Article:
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Growing Old in West Virginia - the Good, the Bad and the Ugly.

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When it comes to aging in place, there's a lot to learn from West Virginia. It is the nation's second oldest state and with a burgeoning aging population and high poverty rates, West Virginia faces many challenges in meeting the needs of its older adults.

What's good. The state's network of policy makers, advocates, service providers and administrators is taking a close look at what it means to retire in West Virginia. Last week, through the launch of the West Virginia Elder Economic Security Initiative, WOW and the West Virginia Center on Budget and Policy released data on what it really costs to age in every county across the state. And through the development of the West Virginia Long Term Care Partnership, the state will improve access to long-term care services and supports so that older West Virginians can stay in their homes and communities where they want to be.

What's bad. West Virginia is growing older - at a startling rate. From 2000 to 2030, the number of elders will increase dramatically. For those 65-69, the population is expected to grow by 48%, for those 75-79 by 53% and for those 85 and older by 68%. At the same time, the state's younger population is plummeting. Without adequate planning and investments, the coming age wave will strain the state's available support systems.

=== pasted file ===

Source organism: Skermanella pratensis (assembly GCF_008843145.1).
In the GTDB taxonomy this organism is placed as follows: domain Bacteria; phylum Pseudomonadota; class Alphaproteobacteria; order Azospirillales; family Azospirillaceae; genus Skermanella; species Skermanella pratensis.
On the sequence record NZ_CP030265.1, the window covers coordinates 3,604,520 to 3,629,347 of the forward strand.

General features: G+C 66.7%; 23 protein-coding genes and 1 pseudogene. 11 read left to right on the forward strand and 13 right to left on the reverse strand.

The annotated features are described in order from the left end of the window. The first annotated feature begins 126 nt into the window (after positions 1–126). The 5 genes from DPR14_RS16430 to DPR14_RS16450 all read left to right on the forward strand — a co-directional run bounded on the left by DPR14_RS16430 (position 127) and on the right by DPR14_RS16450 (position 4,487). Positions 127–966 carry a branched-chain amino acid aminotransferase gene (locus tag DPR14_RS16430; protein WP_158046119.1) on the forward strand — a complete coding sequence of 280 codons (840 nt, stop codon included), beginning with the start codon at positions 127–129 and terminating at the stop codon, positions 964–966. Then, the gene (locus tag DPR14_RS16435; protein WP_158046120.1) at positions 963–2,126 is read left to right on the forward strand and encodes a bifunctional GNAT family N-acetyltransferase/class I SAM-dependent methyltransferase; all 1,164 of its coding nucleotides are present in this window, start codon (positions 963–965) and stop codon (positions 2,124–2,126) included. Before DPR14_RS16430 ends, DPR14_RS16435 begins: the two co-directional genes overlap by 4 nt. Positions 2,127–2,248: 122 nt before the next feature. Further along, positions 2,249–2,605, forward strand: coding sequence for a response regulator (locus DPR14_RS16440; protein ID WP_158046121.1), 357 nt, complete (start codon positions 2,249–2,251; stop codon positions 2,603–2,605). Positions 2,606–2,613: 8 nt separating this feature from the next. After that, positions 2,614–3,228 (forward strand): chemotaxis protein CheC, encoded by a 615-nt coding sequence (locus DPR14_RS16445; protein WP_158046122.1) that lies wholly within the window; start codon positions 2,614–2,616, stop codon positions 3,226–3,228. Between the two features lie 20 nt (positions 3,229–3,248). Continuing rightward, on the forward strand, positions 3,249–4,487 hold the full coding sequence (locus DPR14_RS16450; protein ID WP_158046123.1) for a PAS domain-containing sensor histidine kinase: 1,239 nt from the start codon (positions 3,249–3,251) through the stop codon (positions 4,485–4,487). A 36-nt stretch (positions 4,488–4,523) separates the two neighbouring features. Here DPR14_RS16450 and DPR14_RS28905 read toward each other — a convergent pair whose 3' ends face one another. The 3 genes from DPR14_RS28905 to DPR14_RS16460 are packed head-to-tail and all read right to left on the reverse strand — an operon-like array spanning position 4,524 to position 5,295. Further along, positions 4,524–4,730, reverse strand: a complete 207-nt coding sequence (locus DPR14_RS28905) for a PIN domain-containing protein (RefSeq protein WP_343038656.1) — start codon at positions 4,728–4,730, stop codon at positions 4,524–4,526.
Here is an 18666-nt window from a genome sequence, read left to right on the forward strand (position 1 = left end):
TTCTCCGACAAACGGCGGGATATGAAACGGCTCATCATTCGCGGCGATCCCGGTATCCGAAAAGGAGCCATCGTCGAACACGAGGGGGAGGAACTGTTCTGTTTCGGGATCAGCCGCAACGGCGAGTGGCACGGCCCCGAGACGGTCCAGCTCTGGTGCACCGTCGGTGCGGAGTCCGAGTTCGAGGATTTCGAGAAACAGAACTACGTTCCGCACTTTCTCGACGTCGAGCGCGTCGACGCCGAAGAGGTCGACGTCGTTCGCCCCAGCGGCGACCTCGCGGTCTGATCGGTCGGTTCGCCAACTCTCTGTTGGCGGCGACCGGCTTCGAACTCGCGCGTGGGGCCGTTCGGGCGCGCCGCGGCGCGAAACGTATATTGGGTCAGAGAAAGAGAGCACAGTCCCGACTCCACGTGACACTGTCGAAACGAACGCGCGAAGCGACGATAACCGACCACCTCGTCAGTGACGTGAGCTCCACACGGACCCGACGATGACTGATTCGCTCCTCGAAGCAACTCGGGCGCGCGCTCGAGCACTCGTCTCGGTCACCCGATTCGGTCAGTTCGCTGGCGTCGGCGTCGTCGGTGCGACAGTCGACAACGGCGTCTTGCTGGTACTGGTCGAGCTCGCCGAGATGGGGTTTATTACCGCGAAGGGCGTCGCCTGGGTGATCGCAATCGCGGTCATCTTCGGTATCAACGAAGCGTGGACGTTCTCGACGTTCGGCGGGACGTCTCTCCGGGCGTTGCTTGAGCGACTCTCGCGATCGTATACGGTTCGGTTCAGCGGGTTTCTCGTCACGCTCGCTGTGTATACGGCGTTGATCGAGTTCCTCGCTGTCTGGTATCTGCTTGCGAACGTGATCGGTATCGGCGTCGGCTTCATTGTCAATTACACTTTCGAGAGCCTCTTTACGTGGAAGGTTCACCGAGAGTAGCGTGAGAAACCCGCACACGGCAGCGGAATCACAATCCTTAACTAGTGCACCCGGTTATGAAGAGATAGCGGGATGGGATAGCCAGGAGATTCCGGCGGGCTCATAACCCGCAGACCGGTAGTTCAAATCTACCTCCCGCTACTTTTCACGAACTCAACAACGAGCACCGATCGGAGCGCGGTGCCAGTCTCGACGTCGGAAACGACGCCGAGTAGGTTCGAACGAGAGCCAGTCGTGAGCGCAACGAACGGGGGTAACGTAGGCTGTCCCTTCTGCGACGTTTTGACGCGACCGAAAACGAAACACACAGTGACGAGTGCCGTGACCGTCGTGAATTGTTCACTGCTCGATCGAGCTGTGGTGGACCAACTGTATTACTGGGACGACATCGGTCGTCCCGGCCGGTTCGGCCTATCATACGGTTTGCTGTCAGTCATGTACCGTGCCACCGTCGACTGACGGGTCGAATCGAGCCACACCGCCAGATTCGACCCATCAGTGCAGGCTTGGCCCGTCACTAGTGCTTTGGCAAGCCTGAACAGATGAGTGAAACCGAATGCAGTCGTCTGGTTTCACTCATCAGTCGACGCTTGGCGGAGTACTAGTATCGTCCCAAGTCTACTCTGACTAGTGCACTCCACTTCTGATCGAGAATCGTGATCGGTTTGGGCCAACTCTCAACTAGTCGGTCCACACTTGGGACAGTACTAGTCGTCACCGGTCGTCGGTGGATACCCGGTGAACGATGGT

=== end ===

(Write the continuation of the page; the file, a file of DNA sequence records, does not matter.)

What's ugly. More staggering, however, is new data that illustrates what it costs for older West Virginians to afford retirement on a bare bones budget. According to statewide averages of the West Virginia Elder Economic Security Standard™ Index (Elder Index), an elder needs between $14,800 and $20,600 to meet his or her basic needs, depending on health and housing status.

Further, the findings show that Social Security alone is simply not enough to make ends meet in retirement. This is true statewide for most men and all women, who tend to rely more so on benefits and yet have lower payments. Yet for almost 30% of West Virginia seniors, Social Security comprises their entire income in retirement.

So, what can we learn from West Virginia? The circumstances in West Virginia are not entirely unique. On the whole, our nation is aging. Federal, state and county leaders can learn from West Virginia's commitment to planning ahead for the age wave.

Further, it is clear that Social Security benefits must be strengthened - not cut. Although never intended to be the sole source of income in retirement, a large proportion of seniors will rely solely on Social Security benefits to meet their basic needs. And that will be even more relevant for future generations of retirees who will be less likely to access pensions and other employer-sponsored retirement plans. What we see in West Virginia makes it clear - we as a nation must fight to keep the promise of Social Security.